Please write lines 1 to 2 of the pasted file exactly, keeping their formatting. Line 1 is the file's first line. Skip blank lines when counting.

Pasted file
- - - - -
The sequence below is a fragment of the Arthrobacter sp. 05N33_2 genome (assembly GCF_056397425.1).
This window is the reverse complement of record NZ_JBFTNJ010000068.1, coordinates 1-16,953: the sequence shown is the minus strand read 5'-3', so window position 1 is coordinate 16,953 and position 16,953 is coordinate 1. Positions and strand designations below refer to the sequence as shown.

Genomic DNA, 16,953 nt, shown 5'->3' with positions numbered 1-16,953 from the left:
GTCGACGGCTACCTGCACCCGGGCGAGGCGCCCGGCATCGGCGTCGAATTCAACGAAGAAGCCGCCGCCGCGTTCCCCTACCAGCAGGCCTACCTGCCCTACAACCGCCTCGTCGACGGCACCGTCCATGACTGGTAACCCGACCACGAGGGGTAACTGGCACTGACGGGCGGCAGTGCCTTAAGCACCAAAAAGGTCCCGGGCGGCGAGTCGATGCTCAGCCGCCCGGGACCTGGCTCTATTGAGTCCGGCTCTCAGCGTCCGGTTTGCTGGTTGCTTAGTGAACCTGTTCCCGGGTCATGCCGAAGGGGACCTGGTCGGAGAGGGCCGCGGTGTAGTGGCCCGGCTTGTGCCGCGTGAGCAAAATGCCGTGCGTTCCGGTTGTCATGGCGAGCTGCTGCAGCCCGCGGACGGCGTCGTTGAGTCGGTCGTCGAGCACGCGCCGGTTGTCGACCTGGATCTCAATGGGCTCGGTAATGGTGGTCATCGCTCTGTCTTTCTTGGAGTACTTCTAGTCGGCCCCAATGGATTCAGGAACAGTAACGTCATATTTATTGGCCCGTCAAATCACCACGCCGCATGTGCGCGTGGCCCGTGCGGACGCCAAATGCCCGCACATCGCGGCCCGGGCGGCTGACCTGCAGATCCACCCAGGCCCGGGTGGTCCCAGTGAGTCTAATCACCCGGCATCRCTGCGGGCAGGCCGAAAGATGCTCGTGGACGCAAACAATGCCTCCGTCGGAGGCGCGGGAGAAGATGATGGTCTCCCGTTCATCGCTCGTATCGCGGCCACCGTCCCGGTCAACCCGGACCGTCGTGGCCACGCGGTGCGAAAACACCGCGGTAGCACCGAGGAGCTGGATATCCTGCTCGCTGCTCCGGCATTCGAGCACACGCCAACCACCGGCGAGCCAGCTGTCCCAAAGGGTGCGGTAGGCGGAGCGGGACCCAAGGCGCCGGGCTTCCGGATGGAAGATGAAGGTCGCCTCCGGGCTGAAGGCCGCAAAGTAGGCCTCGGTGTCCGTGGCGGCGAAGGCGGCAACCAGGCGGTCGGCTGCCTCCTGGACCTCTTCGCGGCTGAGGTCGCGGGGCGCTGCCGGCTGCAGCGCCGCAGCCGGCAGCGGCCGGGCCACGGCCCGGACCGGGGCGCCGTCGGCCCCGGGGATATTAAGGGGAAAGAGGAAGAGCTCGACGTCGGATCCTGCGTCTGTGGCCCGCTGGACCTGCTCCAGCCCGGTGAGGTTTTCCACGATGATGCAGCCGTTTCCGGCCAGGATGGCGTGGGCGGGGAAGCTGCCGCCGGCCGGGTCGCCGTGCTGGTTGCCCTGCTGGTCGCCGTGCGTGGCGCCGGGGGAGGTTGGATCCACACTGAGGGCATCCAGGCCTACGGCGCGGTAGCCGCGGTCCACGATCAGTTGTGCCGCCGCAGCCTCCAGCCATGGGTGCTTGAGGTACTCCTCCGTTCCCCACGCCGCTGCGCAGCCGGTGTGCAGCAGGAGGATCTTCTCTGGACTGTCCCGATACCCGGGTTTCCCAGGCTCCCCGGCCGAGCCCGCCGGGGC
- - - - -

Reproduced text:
The sequence below is a fragment of the Arthrobacter sp. 05N33_2 genome (assembly GCF_056397425.1).
This window is the reverse complement of record NZ_JBFTNJ010000068.1, coordinates 1-16,953: the sequence shown is the minus strand read 5'-3', so window position 1 is coordinate 16,953 and position 16,953 is coordinate 1. Positions and strand designations below refer to the sequence as shown.